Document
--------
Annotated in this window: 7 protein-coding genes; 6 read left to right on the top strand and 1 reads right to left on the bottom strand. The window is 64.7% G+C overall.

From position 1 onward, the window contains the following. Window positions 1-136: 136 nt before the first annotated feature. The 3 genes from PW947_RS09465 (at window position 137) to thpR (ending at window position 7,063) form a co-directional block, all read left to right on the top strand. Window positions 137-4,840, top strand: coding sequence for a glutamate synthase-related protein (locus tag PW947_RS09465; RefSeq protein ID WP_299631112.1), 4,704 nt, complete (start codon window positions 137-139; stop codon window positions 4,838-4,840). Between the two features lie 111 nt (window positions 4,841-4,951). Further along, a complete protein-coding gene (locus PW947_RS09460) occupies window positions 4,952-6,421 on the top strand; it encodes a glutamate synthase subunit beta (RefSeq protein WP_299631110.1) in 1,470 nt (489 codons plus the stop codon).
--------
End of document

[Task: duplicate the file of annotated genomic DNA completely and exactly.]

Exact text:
Annotated in this window: 7 protein-coding genes; 6 read left to right on the top strand and 1 reads right to left on the bottom strand. The window is 64.7% G+C overall.

From position 1 onward, the window contains the following. Window positions 1-136: 136 nt before the first annotated feature. The 3 genes from PW947_RS09465 (at window position 137) to thpR (ending at window position 7,063) form a co-directional block, all read left to right on the top strand. Window positions 137-4,840, top strand: coding sequence for a glutamate synthase-related protein (locus tag PW947_RS09465; RefSeq protein ID WP_299631112.1), 4,704 nt, complete (start codon window positions 137-139; stop codon window positions 4,838-4,840). Between the two features lie 111 nt (window positions 4,841-4,951). Further along, a complete protein-coding gene (locus PW947_RS09460) occupies window positions 4,952-6,421 on the top strand; it encodes a glutamate synthase subunit beta (RefSeq protein WP_299631110.1) in 1,470 nt (489 codons plus the stop codon).